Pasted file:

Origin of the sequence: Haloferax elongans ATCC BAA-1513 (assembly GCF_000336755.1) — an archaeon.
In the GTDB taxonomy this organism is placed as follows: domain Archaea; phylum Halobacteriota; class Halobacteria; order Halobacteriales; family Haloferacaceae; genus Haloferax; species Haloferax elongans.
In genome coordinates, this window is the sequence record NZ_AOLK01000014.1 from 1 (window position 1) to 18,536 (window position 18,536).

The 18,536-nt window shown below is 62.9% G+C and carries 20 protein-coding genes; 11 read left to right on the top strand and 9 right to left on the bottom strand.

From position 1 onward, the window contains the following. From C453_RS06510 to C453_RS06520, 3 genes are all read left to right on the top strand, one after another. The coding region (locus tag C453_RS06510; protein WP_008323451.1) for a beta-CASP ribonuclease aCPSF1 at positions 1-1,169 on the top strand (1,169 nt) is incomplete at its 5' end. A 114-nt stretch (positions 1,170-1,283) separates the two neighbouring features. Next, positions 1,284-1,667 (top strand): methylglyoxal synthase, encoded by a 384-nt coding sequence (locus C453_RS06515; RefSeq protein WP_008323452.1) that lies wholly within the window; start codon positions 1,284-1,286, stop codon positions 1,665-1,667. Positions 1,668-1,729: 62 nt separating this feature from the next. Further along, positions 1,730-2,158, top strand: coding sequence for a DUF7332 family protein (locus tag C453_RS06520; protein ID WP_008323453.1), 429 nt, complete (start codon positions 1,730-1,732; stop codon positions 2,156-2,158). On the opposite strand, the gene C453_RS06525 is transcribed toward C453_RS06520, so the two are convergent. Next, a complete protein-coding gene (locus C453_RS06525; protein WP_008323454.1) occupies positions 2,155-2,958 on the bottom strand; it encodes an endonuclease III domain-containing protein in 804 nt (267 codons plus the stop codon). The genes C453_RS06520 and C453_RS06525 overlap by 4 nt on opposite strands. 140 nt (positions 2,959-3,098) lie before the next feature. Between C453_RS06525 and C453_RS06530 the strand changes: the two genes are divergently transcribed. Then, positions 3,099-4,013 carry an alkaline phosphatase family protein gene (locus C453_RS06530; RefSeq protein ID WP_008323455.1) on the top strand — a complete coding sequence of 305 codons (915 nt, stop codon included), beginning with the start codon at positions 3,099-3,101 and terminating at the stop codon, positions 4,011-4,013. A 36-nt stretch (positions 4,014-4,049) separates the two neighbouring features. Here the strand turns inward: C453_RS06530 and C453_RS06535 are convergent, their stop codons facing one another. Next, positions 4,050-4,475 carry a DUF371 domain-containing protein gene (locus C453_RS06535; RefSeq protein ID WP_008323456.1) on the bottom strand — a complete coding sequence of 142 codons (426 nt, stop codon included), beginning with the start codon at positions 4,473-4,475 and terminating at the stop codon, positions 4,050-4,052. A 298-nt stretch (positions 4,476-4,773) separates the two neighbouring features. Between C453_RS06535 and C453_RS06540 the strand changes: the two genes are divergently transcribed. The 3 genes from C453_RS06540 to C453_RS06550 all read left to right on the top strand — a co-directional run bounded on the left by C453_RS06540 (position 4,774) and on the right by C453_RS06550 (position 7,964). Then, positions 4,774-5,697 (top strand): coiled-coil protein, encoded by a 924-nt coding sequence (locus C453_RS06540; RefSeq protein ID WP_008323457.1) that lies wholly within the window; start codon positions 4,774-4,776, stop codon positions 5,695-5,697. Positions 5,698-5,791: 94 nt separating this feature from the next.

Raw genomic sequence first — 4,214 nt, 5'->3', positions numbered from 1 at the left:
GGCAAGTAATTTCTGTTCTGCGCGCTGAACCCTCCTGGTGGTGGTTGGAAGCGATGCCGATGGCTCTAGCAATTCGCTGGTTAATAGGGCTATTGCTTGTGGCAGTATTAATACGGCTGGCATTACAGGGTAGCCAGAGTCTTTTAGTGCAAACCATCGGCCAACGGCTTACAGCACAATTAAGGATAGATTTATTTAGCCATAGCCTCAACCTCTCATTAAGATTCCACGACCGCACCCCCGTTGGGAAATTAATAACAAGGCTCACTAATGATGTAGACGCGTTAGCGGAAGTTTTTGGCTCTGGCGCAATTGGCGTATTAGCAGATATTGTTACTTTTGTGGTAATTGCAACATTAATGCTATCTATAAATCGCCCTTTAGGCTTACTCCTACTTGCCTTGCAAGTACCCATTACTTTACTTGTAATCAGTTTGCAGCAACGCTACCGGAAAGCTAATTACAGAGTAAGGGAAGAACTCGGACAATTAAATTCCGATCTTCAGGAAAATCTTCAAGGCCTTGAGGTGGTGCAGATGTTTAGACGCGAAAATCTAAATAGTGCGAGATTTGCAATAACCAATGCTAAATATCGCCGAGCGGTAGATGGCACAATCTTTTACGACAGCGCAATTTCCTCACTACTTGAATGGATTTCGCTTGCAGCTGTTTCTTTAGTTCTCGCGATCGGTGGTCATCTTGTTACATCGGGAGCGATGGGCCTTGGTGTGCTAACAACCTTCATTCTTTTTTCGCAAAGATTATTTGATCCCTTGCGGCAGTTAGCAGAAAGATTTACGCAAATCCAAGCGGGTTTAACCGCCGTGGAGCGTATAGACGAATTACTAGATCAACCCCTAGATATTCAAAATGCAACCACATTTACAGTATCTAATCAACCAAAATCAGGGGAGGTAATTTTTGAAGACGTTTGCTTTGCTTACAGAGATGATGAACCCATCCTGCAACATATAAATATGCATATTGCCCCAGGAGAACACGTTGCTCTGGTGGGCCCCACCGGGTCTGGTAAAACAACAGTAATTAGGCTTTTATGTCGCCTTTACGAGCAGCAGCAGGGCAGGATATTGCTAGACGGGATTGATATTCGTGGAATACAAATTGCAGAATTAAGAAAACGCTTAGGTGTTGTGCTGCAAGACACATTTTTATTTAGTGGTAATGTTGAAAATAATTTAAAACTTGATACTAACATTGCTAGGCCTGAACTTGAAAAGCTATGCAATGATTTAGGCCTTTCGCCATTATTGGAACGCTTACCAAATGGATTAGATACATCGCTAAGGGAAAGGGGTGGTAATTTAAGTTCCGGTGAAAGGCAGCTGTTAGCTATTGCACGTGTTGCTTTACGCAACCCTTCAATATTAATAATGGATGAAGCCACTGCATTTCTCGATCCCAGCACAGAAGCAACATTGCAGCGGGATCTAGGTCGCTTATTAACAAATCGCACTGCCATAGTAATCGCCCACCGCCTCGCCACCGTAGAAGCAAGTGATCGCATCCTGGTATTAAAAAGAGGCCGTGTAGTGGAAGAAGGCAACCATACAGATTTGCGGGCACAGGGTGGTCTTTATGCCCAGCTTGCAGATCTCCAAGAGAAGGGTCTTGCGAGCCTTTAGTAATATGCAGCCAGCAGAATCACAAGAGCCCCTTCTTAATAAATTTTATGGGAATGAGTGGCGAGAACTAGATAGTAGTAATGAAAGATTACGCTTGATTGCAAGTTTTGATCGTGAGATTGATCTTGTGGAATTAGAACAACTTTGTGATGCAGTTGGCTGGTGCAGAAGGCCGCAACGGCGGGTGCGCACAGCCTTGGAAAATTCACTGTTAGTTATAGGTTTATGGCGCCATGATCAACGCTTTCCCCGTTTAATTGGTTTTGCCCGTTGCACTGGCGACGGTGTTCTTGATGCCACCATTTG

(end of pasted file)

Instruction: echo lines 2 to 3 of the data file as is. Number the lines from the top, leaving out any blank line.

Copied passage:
In the GTDB taxonomy this organism is placed as follows: domain Archaea; phylum Halobacteriota; class Halobacteria; order Halobacteriales; family Haloferacaceae; genus Haloferax; species Haloferax elongans.
In genome coordinates, this window is the sequence record NZ_AOLK01000014.1 from 1 (window position 1) to 18,536 (window position 18,536).